That said, Liverpool shows can be all sorts of things, and tonight we see the good, the bad and the ugly. For the artist they can be a challenge as the wags in the crowd always feel the need to make an input. The fact that Bill Ryder Jones is a local favourite meant that this was even more likely. When he appeared on stage it was difficult to decipher exactly what was being said, such was the chatter from the bar area in District. Danny, the sound engineer, had explained that during the sound checks on the tour he had found a “sweet spot” that was perfect for the delivery of each show and that Liverpool was no different. However, because of the increased chatter he had to abandon it to ensure Bill and band could be heard. As in Manchester A Bad Wind Blows in My Heart opened proceedings but given the song’s soft sadness it seemed many at the bar and outside had not even realised the gig had begun and the noise continued, this was the bad. Catharine and Huskisson made it clear we had begun as the thrashy delivery in Liverpool contrasted with the more concise sound of Manchester, and when Bill uttered that line tonight he was drowned out by those singing it back at him. This was the good. There’s A World Between Us once more struggled over the chatter emanating from, one supposes, those who were just over excited to be there or those who were there to be seen rather than to listen, whilst Liam Says It Better with its juicy jangle fared better. Wild Roses allowed the show to really start kicking in as a vibrant singalong to the chorus suggested both band and audience were hitting their stride.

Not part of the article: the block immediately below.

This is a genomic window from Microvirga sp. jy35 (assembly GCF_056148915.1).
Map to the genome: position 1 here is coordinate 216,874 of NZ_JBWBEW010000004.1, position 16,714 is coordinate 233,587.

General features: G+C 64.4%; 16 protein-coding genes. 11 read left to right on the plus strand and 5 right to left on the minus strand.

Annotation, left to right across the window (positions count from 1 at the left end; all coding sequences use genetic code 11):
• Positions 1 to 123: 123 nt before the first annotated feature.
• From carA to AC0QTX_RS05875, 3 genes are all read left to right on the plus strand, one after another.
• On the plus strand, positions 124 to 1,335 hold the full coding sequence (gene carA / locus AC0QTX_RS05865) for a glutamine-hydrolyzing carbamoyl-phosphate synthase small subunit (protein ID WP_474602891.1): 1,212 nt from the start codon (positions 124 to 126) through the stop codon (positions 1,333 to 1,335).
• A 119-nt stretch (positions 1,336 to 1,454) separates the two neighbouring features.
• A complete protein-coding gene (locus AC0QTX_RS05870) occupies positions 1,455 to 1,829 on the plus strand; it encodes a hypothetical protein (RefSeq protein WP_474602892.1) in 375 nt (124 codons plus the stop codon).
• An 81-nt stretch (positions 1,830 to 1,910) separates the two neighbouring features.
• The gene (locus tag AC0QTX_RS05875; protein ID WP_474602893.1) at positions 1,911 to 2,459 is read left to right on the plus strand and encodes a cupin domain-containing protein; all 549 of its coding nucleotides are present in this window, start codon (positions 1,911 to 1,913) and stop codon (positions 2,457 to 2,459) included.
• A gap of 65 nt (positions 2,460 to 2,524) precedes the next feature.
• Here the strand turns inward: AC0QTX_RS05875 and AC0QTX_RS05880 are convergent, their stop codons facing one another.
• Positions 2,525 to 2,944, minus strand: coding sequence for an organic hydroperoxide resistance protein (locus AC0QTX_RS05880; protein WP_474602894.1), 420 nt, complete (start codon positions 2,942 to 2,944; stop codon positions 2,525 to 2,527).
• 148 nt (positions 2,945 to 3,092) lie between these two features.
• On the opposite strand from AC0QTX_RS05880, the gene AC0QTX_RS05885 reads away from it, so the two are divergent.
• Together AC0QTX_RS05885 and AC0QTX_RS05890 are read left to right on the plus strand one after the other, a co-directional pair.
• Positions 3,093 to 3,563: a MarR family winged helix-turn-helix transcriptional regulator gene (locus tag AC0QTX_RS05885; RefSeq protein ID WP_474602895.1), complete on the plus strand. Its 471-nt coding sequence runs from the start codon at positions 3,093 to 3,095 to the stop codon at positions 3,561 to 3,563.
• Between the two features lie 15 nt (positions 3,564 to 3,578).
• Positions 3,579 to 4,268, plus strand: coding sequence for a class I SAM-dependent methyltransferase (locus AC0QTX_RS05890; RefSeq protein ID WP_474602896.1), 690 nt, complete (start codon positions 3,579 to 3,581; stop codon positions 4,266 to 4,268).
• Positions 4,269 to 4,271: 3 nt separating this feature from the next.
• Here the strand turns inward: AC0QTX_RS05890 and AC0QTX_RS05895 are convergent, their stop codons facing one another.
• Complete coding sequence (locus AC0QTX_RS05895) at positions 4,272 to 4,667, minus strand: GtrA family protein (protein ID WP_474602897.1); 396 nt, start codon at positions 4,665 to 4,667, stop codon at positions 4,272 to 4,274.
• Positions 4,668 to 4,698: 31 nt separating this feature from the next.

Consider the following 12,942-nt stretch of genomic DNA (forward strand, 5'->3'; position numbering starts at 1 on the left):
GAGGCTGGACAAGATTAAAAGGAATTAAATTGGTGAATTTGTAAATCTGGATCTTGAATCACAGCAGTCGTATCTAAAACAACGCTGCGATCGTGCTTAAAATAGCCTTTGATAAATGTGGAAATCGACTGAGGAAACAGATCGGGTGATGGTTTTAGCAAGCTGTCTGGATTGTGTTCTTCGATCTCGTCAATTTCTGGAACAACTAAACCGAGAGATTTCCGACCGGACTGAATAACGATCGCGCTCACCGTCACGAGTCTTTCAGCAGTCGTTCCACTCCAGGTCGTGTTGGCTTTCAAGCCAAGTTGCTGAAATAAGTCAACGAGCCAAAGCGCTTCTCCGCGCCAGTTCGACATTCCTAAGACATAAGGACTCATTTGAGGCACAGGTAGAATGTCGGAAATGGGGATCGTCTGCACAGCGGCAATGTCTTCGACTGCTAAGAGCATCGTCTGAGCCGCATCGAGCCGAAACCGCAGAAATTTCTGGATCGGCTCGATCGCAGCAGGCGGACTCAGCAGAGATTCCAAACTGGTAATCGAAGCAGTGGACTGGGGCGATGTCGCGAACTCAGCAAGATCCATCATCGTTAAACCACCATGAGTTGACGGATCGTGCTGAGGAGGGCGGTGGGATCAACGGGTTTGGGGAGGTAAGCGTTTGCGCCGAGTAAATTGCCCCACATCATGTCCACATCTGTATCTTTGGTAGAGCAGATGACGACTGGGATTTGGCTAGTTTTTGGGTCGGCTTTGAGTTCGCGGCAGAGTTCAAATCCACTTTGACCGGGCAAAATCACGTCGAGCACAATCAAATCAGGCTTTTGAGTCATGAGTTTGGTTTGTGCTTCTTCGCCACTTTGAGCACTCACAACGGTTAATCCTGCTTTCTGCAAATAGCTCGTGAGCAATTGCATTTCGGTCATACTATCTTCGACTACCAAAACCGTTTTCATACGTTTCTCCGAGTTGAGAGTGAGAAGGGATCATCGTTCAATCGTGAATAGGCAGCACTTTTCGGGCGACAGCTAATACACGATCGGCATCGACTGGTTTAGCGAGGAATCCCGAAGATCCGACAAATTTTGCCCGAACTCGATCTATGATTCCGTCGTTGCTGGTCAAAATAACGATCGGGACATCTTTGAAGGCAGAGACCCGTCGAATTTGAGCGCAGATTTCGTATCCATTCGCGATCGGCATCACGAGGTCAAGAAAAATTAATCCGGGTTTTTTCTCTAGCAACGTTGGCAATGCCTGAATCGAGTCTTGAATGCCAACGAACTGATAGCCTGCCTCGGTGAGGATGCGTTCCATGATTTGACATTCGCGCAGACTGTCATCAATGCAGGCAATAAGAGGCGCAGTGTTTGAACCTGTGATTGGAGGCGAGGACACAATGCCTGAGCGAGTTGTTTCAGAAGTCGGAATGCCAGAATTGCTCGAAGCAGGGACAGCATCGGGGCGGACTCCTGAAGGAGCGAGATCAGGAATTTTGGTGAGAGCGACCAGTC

Then came the ugly. At gigs like this there is a time and a place to be funny, preferably outside in the rain. However, as Ryder Jones started to perform the brittle Put It Down Before You Break It, one gobshite decided it was appropriate to try to have a conversation with the song’s lyrics. Thankfully, he was silenced, not in the way I would have preferred with a kick up the arse, but by those here to listen and enjoy the music making it clear he was being a dick. The sssshhhhs seemed to transmit to those at the back too as the flighty shanty Seabirds was given due attention and from hereon in the show was a real triumph.